We support the setting up of local Work Clubs as a way of encouraging people who are out of work to share skills and experience.

Promoting volunteering to improve employment prospects

Through Work Together we are encouraging unemployed people to think about volunteering as a way of improving their employment prospects while they are looking for work.

Jobcentre Plus offices offer space for the Prince’s Trust and local volunteer centres to provide advice on volunteering.

Introducing flexibility for some people in full-time training to remain on Jobseeker’s Allowance

We have introduced flexibility so that a claimant who has been on Jobseeker’s Allowance for 6 months or more may attend full-time training and remain on Jobseeker’s Allowance rather than moving onto a training allowance. This only applies to training of up to and including 30 hours a week and which lasts for a maximum of 8 weeks.

Appendix 7: introducing Help to Work to support the long term unemployed into work

This was a supporting detail page of the main policy document.

We introduced Help to Work on 28 April 2014 to help those who have completed the Work Programme and still not found a job move into work.

Help to Work gives 3 options of intensive support to help the long-term unemployed into work.

Intensive Jobcentre support (Mandatory Intervention Regime)

This is for claimants with multiple or complex barriers to work.

The Jobcentre Plus work coach will spend more time with the claimant looking at how to tailor back-to-work support. They will have more flexibility to:

  • send people on training schemes
  • refer people to other local services which may help remove barriers to work
  • cover costs to remove barriers to work, such as initial travel costs or suitable clothes for a job interview

Daily work search reviews (attending the Jobcentre every day)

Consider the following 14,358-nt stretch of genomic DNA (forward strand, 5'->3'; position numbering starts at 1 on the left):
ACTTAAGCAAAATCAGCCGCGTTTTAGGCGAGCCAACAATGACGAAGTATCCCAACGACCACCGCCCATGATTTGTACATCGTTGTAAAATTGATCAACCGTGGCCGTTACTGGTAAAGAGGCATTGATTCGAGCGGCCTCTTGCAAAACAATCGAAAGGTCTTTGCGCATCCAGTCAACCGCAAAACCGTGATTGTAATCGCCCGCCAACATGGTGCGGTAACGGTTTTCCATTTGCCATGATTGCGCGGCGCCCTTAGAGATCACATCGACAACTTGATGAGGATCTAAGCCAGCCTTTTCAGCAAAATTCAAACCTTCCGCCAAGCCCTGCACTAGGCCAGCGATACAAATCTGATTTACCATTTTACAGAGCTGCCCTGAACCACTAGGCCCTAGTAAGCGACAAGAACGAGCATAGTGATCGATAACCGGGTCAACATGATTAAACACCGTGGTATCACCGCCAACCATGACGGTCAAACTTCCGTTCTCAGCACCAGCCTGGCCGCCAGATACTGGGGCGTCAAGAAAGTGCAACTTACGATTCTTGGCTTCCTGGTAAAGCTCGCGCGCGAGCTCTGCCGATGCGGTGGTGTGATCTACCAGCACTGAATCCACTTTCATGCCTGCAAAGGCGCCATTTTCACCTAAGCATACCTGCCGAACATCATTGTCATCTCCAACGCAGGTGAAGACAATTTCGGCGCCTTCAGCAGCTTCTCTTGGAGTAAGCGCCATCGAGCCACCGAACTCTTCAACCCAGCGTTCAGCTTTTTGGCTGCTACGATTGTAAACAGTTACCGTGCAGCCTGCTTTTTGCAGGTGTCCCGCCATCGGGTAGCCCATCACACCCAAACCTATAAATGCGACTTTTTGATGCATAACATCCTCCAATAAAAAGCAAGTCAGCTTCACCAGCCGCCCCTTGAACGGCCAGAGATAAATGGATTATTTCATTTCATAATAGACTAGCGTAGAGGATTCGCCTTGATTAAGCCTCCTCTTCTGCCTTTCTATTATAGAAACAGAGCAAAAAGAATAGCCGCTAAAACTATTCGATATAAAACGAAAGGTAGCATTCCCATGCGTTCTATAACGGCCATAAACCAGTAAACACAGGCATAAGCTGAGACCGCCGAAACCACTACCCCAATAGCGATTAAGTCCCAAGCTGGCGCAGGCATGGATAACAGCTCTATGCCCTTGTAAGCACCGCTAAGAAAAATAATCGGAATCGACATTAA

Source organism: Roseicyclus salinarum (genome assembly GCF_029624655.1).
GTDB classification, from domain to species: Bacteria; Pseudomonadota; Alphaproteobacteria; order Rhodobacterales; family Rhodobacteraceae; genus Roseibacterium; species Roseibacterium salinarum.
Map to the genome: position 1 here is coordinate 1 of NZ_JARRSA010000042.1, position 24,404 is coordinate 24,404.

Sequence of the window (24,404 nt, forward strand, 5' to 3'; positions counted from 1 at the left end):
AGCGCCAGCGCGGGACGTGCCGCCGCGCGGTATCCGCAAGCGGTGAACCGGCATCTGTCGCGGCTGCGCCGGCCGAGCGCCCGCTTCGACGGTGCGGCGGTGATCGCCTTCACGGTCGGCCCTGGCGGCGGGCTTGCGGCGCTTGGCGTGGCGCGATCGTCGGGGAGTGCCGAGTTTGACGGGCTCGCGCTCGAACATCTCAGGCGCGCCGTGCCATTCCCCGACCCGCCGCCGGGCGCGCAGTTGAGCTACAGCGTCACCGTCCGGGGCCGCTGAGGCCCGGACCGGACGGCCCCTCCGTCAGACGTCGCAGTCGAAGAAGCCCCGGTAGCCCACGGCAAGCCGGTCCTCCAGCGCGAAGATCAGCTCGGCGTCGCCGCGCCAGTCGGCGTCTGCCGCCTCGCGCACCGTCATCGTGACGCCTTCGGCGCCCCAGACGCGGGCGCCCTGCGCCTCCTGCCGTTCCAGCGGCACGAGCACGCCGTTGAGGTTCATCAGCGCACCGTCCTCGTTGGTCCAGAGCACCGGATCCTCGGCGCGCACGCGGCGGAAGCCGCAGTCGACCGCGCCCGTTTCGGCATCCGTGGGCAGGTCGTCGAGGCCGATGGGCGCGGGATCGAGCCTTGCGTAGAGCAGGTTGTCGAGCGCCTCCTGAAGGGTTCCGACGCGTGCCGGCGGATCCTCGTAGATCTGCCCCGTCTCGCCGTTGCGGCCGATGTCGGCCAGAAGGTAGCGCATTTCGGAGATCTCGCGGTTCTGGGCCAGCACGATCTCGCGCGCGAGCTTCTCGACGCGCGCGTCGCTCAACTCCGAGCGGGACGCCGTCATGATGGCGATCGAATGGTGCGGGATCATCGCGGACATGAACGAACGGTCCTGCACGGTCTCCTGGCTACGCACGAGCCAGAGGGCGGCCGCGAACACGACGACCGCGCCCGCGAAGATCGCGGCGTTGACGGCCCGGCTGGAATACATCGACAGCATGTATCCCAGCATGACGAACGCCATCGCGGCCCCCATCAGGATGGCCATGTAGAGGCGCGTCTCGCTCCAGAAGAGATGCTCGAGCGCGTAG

This is for claimants who would benefit from regular support with looking for jobs. The claimant will attend their Jobcentre every day for a meeting with their work coach. The meeting will look at:

  • progress made in looking for work
  • how they can improve their skills

The daily meetings could last for up to 3 months.

Community Work Placements

This is for claimants whose lack of work experience may be holding them back from finding a job. Their work coach may ask them to take part in a work placement that will also benefit the local community. The purpose is to give the claimant skills and experience within the work place.

The placements will be for up to 6 months for up to 30 hours a week.

The claimant will also receive at least 4 hours job searching support each week to help turn the work experience into full time employment.

Read more about Community Work Placements

Case studies

Following a long period of unemployment after leaving college, a Community Work Placement helped Lee find a permanent job

After 5 months on a Community Work Placement, Leon’s perseverance paid off and he was offered a full-time job with a parcel delivery firm..

Claimants who do not take part in the Help to Work scheme

Claimants who do not take part in the Help to Work scheme when asked to by their work coach could lose their benefits for a period of time.